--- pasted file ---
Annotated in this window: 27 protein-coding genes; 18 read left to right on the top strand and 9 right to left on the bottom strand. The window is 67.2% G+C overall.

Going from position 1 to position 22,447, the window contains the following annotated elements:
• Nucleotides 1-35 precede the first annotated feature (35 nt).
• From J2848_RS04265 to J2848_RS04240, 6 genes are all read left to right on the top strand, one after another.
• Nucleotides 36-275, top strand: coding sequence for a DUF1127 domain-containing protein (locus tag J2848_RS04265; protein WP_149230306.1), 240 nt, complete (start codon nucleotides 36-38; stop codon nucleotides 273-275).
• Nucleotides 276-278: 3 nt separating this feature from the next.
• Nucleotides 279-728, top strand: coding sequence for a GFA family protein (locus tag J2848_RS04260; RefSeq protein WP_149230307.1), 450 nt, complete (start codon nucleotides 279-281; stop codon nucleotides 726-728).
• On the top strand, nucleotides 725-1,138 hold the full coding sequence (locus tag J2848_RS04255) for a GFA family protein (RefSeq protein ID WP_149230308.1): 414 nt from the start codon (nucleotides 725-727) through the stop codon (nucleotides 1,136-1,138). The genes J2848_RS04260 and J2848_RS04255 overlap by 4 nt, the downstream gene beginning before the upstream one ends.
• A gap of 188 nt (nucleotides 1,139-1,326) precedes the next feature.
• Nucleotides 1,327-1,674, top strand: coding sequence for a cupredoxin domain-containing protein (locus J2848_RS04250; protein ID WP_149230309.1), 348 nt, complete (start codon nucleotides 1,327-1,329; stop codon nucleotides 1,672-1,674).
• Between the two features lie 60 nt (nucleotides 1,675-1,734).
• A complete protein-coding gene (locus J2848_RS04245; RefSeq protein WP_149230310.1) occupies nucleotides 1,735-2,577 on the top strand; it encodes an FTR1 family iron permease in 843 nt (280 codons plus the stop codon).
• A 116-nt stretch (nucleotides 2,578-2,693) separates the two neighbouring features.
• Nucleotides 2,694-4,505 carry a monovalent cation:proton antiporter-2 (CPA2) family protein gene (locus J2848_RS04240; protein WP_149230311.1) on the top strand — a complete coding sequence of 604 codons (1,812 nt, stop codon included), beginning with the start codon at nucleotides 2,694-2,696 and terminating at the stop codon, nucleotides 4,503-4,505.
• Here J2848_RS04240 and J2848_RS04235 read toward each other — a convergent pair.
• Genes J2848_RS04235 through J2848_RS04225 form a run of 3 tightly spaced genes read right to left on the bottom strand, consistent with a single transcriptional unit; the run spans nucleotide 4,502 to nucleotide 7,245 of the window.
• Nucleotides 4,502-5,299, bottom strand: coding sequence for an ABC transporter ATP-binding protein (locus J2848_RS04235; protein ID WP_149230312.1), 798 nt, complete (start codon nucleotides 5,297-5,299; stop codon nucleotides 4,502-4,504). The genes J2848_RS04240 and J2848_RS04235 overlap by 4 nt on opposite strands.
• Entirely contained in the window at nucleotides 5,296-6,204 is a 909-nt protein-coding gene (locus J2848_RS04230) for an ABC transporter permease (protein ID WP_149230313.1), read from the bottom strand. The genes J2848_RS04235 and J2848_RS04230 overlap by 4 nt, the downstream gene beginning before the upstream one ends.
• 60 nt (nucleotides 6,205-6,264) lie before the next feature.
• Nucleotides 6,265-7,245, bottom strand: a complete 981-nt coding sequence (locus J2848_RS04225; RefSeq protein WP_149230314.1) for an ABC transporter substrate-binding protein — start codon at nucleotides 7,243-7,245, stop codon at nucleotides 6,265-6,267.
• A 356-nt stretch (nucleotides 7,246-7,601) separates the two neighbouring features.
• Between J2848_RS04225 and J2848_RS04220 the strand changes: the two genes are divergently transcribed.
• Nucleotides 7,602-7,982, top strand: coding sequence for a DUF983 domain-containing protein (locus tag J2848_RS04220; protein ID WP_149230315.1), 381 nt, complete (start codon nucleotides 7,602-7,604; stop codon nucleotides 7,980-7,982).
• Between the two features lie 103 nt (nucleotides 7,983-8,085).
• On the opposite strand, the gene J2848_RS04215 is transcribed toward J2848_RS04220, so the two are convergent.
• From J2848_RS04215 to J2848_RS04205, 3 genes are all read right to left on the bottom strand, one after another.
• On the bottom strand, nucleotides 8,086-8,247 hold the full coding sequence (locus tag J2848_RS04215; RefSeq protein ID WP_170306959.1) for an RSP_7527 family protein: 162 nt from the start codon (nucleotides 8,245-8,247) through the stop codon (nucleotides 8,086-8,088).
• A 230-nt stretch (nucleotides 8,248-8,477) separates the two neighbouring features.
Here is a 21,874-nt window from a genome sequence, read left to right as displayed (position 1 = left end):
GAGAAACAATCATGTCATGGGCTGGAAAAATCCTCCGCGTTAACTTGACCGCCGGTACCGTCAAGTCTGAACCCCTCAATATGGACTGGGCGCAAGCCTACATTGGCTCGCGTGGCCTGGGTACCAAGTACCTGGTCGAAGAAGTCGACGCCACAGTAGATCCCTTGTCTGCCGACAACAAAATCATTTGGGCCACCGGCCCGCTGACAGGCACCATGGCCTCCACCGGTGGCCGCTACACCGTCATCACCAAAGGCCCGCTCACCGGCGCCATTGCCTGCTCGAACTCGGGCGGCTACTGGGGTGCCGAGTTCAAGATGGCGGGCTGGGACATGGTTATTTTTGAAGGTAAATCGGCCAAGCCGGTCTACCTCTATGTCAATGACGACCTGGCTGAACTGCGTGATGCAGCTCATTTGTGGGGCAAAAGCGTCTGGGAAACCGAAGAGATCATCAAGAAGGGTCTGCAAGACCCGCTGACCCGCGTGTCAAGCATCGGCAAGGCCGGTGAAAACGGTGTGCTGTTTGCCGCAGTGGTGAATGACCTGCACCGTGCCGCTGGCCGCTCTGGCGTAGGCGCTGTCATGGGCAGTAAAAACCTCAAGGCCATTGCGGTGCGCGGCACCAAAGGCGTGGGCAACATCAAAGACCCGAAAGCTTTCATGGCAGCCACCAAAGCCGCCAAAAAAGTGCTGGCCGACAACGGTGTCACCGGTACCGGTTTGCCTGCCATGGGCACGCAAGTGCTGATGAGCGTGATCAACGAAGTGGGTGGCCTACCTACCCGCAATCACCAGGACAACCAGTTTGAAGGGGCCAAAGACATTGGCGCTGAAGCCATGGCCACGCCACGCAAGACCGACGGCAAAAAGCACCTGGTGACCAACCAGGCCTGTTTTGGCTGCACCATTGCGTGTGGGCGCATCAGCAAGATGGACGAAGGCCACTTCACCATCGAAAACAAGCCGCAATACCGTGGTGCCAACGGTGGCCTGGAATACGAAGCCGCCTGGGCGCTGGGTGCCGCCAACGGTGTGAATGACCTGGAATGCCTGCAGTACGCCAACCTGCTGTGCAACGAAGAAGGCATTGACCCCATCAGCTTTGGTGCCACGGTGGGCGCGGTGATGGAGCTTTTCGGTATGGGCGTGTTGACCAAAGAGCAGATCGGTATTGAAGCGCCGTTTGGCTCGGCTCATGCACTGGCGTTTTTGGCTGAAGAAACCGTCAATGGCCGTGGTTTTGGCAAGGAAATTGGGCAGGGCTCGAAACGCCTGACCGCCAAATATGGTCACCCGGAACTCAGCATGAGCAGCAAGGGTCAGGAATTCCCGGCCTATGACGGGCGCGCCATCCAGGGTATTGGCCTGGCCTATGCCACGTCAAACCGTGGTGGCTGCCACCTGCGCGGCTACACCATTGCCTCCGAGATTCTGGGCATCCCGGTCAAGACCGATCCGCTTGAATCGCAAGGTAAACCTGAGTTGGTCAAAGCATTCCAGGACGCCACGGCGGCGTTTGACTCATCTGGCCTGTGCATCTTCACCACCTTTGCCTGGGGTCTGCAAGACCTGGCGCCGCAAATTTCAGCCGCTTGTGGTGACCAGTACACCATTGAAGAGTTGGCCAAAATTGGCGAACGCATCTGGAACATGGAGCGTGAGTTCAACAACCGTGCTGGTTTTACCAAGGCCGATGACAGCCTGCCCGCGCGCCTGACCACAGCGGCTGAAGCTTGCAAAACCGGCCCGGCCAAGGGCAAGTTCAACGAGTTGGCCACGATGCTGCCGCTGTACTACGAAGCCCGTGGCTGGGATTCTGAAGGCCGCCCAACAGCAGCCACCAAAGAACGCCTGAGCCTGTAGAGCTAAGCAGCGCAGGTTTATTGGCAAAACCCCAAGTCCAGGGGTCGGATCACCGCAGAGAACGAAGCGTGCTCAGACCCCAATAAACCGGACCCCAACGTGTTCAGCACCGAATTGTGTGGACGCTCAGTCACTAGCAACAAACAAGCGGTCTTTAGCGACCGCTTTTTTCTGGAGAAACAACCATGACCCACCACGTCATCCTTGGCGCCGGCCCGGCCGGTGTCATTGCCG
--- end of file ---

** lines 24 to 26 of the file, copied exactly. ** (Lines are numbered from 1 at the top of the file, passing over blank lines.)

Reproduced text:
• Between the two features lie 103 nt (nucleotides 7,983-8,085).
• On the opposite strand, the gene J2848_RS04215 is transcribed toward J2848_RS04220, so the two are convergent.
• From J2848_RS04215 to J2848_RS04205, 3 genes are all read right to left on the bottom strand, one after another.